4.  [Castro] I am, like the doctors and the research centers, following
everything very closely, gathering all the information and making the greatest
effort we can with the information we have. 

5.  [Reporter] Recently, Cuba asked the international community for help.  What
has been the response? What does Cuba expect? 

6.  [Castro] Well, we have also asked for help from the Pan-American Health
Organization and the WHO, international organizations dedicated to these
activities to support the effort we are making. We expect cooperation in the
scientific sphere and also cooperation with medicine. We have to conduct
thorough research before we can say the final word about all of this. We cannot
say the final word yet. We have to continue studying all the possible causes of
this illness, which is what we are doing. I knew 

that here in Santiago de Cuba, the illness is more acute than in other
provinces, which is why we sent a team of doctors and scientists to carefully
examine all the cases. We wanted to make a trip here, visit the hospital, and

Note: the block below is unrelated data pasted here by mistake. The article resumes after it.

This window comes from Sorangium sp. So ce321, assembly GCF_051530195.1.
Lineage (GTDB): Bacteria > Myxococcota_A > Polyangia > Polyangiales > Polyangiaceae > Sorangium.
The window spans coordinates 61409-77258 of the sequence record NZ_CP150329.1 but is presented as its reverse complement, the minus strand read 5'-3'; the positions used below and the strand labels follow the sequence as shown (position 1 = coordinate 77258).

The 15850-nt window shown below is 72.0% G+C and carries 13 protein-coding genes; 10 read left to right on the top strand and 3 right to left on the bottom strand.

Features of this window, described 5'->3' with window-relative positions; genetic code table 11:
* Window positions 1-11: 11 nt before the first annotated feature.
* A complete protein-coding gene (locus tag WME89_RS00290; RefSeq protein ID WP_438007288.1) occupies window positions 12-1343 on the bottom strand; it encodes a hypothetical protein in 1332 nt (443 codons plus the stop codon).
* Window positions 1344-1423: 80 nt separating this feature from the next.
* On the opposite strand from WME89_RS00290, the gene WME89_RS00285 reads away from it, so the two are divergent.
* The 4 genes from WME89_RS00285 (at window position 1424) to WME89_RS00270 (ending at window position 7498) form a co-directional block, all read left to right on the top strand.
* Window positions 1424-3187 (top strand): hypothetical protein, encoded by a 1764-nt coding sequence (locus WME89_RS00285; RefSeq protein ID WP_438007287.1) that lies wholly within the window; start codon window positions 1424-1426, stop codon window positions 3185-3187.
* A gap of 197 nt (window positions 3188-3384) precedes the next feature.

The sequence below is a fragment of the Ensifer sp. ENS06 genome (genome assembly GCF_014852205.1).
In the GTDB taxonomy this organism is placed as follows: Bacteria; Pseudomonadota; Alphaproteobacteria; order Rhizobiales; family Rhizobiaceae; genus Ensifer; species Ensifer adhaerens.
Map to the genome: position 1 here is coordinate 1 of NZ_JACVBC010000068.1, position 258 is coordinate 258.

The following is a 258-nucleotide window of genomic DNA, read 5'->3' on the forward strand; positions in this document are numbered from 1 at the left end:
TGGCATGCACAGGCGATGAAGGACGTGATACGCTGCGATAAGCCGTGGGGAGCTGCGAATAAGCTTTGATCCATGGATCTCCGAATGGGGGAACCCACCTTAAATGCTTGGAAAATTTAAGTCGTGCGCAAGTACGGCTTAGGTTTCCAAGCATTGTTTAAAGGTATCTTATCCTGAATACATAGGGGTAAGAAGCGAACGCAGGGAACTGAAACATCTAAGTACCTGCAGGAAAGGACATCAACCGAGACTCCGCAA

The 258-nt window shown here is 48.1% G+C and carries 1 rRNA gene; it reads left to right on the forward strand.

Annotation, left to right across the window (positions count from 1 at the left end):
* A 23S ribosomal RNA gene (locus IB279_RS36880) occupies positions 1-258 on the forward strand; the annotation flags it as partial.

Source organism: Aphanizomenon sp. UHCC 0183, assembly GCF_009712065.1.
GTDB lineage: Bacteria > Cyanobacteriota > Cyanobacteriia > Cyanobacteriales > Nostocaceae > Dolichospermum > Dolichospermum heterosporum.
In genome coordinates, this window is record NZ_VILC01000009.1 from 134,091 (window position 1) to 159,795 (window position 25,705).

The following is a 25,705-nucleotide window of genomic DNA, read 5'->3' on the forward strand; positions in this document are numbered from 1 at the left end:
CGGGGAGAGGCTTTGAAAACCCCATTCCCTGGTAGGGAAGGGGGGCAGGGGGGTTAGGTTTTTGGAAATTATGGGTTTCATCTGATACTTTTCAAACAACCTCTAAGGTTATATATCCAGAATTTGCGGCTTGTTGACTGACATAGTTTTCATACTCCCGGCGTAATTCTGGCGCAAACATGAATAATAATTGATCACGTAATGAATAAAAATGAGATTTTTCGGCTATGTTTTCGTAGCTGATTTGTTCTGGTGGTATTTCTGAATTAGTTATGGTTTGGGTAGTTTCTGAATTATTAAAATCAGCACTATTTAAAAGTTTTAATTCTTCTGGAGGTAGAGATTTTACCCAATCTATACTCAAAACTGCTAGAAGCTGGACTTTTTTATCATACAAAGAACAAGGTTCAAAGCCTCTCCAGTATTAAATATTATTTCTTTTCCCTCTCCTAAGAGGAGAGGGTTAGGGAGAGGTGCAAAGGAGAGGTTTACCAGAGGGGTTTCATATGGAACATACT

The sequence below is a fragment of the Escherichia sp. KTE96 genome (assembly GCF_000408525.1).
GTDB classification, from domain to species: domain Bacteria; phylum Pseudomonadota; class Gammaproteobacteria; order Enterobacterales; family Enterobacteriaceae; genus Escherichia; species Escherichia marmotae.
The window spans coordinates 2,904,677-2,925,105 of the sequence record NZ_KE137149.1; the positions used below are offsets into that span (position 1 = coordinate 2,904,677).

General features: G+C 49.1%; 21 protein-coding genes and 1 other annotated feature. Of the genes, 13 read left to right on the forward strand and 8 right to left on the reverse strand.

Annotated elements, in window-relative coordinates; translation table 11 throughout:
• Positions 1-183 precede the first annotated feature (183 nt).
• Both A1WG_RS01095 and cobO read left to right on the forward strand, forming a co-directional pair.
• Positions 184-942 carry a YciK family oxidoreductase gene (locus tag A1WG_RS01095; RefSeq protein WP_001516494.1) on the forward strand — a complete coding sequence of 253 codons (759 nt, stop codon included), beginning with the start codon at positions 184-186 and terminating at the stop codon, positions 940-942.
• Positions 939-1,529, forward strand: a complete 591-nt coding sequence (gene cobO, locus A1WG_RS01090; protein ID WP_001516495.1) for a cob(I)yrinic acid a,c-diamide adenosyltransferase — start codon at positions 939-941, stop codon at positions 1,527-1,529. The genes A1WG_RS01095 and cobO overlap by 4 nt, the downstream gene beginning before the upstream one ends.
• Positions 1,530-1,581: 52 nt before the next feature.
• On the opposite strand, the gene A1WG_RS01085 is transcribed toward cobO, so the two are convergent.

speak with the patients. I have also been told of improving conditions as the
treatment is improving in a noticeable manner. I have talked with many patients
and they are responding to the treatment.  Of course, we are trying to perfect
treatments because this illness behaves in an nomalous manner. It is not
described in books. We are decisively and strongly confronting it. We are
keeping a close tab on everything without wasting a single minute or second.
The best minds in the country are working on this. 

7.  Of course, I believe that what has been published on this issue is correct.
We cannot issue unfounded theories; each theory has to be substantiated by
research. We are confronting the illness and have the positive result that the
patients are responding to treatment. 

8.  [Reporter] Thank you very much commander. Are you continuing your trip?